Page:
District 1 State Sen. Johnson says both projects are worthy of state funding
The Minnesota Senate’s 2018 $825 million capital investment/bonding proposal contains $3 million that would, when matched by $3 million raised in a funding drive, construct a new, 30,000 square foot North Country Food Bank headquarters on Crookston’s north end, and $3.2 million for classroom renovations in Owen and Dowell halls on the University of Minnesota Crookston campus.
District 1 State Sen. Mark Johnson, an East Grand Forks Republican, announced the inclusion of funding for the local projects on Friday.
The similarly sized Minnesota House bonding proposal previously released also includes $3 million for NCFB and funding for UMC classroom projects.
Johnson said both Crookston proposals are worthy of state investment.
“The impact of the North Country Food Bank’s fight against hunger is extensive across northwestern Minnesotan communities,” Johnson said. “Having visited their current food bank, its striking to see how much they do from an unassuming old creamery. I’m excited to see the project get underway and am sure this will ease the burden and expense of getting food to those in need.”
Currently, Johnson continued, NCFB operates out of leased space that was not designed to manage as large or complex of an operation as they have. This has resulted in significant limitations on dry and cold food storage, truck access, the inability to conduct product repackaging, and more, he said.
As for UMC’s needs, Johnson said Owen and Dowell halls are in need of updates.
“Owen and Dowell Halls were designed and built back before the campus had such significant research mission. The current facilities are in dire need of repurposing to create a functional modern classroom and lab space,” he said. “Having visited the facilities on multiple occasions, I’ve seen how cramped and terribly outdated some of these labs are for researchers and students. I’ve also seen what the U of M Crookston has proposed to do with a little capital support and I’m excited for them to have the opportunity to transform these spaces into better educational environments. I only hope the governor will now sign it.”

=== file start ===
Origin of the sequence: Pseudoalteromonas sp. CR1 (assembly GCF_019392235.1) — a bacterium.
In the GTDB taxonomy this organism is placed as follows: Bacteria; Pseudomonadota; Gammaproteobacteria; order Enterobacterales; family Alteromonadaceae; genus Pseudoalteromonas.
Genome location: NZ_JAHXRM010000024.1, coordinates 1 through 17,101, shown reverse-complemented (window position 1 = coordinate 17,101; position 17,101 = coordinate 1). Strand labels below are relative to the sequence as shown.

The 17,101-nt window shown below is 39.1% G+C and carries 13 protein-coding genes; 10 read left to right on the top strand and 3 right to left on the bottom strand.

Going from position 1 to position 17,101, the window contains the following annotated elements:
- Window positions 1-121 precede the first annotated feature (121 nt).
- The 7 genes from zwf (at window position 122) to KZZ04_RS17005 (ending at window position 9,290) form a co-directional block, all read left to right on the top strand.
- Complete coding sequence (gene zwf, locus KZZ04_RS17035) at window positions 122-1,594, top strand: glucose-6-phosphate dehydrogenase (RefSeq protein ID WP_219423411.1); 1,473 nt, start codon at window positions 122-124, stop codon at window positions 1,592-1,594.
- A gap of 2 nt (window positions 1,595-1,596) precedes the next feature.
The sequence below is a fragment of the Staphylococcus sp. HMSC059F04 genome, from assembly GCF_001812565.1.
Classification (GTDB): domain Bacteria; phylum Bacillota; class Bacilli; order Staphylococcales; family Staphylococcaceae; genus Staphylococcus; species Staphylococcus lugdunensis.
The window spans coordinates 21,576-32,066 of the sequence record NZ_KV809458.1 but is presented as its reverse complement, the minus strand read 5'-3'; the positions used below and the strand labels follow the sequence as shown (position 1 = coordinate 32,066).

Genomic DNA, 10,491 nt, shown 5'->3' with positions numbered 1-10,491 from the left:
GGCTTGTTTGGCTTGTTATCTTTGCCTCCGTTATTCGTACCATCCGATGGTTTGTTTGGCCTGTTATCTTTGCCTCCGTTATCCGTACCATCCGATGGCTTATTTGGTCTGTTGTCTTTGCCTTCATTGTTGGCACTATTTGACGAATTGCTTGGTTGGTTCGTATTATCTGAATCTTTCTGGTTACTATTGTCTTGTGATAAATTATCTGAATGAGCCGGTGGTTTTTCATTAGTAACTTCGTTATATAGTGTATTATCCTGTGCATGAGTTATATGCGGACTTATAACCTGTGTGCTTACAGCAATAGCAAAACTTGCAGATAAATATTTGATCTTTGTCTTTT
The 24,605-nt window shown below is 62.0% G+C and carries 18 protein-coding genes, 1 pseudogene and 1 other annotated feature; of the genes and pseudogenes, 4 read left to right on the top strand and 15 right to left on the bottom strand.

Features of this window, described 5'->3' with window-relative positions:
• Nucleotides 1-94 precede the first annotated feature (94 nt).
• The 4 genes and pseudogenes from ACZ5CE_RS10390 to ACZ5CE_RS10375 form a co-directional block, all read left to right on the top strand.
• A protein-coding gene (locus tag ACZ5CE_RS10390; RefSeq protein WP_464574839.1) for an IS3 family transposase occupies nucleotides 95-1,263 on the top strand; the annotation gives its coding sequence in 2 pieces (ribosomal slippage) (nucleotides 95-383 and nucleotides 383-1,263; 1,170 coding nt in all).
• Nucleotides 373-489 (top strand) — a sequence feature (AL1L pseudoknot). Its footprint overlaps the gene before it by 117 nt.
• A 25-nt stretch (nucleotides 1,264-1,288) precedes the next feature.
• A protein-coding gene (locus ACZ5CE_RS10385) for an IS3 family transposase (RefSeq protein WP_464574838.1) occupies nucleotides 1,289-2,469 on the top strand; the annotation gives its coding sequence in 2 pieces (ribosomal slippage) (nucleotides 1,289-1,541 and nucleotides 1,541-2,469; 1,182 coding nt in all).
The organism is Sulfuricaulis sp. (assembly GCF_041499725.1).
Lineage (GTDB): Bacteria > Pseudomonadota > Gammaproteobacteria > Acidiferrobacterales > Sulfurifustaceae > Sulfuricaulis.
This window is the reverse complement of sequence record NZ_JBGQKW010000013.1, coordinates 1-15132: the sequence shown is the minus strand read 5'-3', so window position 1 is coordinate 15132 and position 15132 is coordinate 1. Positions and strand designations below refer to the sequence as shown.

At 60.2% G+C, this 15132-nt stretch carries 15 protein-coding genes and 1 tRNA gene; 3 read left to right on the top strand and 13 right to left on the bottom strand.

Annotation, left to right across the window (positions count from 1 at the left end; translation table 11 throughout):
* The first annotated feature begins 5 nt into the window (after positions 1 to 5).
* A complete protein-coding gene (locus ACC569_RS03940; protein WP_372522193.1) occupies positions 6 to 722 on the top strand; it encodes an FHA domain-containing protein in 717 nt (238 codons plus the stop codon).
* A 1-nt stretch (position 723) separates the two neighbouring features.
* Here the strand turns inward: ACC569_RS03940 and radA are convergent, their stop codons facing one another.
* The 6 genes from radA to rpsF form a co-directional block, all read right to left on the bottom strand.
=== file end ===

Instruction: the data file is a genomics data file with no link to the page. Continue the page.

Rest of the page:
The current buildings are starting to show their age as the 1950s-era construction struggles to support students today, Johnson continued. With the lower quality construction, the University has struggled primarily with the aging HVAC systems in these buildings, he said, and overall maintenance costs are starting to rise to the point where a full renovation makes sense.
The renovations would consist of the following:
• Owen Hall- Renovations for a modern chemistry and biology labs and a multi-purpose teaching lab. The chemistry and biology labs will provide working space for up to 30 students to work with faculty on research projects. A 1970 renovation will allow for a high-bay addition to be converted into chemistry and biology teaching labs.
• Dowell Hall- Renovations to support science teaching, under graduation research and teacher education. The reform will fix the failing parts of the facility of the building, allowing the university to provide more engaging classrooms.